With many department stores having depleted their inventory of fans, prices on the secondary market have gone through the roof amid an unrelenting demand, Swedish national broadcaster SVT reported.
In many instances, the seller offers the much sought-after commodity to the highest bidder, with the end price exceeding that of a new fan tenfold.
In one case, highlighted by SVT, the initial price for a "superb" fan with remote control sold for SEK 179 ($20) at department stores was set at SEK 1,500 (about $170).
Another seller admitted that the demand had spurred him into auctioning his used floor fan. Again, the starting price was set at SEK 1,500, despite the same model previously being sold for a mere SEK 50 ($6).
"Because the demand is so high, it doesn't matter to me. I earn my money. I compared my offer with similar ones. Also, it's not that I'm forcing anyone to buy," the seller told SVT, when confronted with the reasonability of the prices. While admitting that selling goods at a much higher price was "unreasonable," he still ventured it was "acceptable" due to the exceptionally high demand.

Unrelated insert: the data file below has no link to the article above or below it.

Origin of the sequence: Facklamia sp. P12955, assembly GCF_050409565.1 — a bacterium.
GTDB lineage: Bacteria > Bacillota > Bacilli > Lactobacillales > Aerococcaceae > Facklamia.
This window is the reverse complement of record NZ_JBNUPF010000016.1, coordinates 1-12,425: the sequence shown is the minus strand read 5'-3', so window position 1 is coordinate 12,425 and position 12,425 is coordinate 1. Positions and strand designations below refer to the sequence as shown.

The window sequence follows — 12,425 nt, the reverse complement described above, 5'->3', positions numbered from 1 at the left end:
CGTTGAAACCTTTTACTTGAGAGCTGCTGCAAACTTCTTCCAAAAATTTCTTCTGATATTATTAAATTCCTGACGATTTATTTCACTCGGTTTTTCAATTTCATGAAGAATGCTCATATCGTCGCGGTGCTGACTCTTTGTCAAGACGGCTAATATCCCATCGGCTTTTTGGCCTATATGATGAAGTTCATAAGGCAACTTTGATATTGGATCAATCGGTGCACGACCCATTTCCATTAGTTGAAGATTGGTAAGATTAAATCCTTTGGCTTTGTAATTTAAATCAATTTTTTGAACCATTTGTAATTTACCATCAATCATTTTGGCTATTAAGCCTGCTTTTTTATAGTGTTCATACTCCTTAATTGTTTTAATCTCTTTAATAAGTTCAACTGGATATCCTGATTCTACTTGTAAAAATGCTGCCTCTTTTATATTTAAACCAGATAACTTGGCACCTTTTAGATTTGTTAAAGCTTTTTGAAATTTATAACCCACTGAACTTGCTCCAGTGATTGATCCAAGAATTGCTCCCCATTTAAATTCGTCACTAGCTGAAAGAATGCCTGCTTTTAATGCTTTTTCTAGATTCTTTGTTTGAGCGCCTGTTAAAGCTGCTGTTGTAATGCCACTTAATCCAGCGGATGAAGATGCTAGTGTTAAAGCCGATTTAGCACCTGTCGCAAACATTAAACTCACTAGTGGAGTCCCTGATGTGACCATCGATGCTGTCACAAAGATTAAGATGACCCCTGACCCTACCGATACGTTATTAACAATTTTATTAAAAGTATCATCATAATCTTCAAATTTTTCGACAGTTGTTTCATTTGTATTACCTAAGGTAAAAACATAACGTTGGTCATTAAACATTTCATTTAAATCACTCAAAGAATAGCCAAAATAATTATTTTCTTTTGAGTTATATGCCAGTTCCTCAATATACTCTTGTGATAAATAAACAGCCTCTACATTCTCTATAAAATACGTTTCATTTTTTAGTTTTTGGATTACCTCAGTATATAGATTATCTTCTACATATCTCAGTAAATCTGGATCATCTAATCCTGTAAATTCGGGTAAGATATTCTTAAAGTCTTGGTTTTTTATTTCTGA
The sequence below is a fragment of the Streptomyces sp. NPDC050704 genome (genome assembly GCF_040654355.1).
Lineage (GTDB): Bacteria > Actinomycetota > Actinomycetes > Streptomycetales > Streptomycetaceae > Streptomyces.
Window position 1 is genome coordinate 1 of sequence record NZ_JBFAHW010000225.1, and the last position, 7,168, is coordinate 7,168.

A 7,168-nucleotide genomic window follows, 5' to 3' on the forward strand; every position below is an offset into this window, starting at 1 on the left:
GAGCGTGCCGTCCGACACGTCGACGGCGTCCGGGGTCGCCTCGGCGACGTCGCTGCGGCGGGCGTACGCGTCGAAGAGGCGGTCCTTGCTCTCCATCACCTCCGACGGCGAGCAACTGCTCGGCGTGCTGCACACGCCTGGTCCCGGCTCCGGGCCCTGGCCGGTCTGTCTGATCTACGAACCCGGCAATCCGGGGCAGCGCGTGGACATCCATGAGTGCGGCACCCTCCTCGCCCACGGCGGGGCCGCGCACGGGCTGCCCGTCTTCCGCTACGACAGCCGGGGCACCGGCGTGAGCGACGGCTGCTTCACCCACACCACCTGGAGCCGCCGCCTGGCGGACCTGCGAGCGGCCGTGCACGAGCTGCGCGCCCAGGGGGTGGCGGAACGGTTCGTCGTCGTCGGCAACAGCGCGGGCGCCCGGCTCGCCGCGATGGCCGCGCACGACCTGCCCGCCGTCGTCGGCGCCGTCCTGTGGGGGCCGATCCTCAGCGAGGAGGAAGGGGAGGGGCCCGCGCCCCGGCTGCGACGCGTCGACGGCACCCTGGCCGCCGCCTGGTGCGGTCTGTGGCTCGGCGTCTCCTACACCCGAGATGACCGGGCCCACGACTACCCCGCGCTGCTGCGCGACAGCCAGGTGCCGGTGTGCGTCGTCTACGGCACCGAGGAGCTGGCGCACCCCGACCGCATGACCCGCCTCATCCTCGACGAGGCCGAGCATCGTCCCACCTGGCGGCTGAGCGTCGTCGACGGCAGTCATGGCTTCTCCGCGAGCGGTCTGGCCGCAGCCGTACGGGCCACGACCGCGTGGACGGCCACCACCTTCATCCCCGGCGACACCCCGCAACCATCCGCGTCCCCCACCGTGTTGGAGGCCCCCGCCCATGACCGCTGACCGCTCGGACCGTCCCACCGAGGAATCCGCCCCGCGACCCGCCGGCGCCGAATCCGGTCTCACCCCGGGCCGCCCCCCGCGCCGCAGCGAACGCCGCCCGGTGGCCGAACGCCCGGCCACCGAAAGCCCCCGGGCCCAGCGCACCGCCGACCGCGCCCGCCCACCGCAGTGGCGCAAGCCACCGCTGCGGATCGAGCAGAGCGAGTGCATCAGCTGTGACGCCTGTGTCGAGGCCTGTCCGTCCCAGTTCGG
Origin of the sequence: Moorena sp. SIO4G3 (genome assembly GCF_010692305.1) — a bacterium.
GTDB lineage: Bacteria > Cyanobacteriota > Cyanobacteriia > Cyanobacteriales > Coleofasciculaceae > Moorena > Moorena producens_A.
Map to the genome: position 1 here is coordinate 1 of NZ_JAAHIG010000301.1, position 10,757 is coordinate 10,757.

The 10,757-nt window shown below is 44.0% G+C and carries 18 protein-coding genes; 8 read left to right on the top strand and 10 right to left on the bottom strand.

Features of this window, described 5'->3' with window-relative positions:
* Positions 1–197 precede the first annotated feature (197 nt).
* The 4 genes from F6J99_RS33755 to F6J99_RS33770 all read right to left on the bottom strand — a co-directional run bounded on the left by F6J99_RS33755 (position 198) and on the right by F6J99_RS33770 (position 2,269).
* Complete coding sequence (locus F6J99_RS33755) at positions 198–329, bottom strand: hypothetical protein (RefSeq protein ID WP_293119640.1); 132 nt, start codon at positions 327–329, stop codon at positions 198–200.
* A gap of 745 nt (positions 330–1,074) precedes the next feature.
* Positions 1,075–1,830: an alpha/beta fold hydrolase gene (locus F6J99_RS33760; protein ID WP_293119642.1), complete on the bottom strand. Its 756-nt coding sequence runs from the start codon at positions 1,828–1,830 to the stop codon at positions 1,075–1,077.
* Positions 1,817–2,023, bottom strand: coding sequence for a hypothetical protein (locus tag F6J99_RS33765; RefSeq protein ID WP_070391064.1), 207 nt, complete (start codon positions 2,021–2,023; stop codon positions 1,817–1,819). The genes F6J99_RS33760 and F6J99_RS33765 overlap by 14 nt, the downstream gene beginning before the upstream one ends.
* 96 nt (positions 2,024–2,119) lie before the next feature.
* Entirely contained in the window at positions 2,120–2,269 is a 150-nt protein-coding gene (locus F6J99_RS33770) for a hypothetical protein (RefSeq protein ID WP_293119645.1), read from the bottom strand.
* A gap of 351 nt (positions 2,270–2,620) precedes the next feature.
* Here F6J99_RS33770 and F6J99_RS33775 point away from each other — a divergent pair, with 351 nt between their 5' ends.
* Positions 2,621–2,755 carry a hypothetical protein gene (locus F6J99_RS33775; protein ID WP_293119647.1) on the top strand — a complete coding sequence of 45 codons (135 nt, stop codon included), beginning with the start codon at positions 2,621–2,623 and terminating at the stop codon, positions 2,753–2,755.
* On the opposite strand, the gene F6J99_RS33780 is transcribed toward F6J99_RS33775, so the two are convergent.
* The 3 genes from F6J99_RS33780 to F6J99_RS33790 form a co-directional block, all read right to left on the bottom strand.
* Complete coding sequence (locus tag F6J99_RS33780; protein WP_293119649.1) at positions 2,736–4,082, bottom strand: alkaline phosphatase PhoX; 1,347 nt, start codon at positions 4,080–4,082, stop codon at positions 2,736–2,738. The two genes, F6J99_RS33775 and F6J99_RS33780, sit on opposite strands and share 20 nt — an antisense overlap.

According to Cassandra Larsson, consumer adviser at Consumer Rights Organization in Gothenburg, such transactions are fully legal, only the moral and the ethical dimension are up for debate.
Although there are rules about companies regulating pricing, complaints and reclamation to the consumer's benefit, purchases between individuals are not regulated by this law. Therefore, the ridiculous prices for fans (or any other goods for that matter) are perfectly legal, as the buyer and the seller come to terms between themselves, Larsson pointed out.
"In Sweden, we have freedom of contract. As for this type of purchase, the pricing is free, so you can basically offer as high a price as you feel like. But I had no idea that the market could become like this. This makes the situation extreme," Larsson said.
The heat wave with temperatures in the low 30s Celsius, exceeding normal temps by about 10 degrees has resulted in massive forest fires across Sweden. Many locations have approached or surpassed their highest temperatures for this time of the year.
The blazing heat has resulted in massive rail closures across the country for fear of damage to the tracks.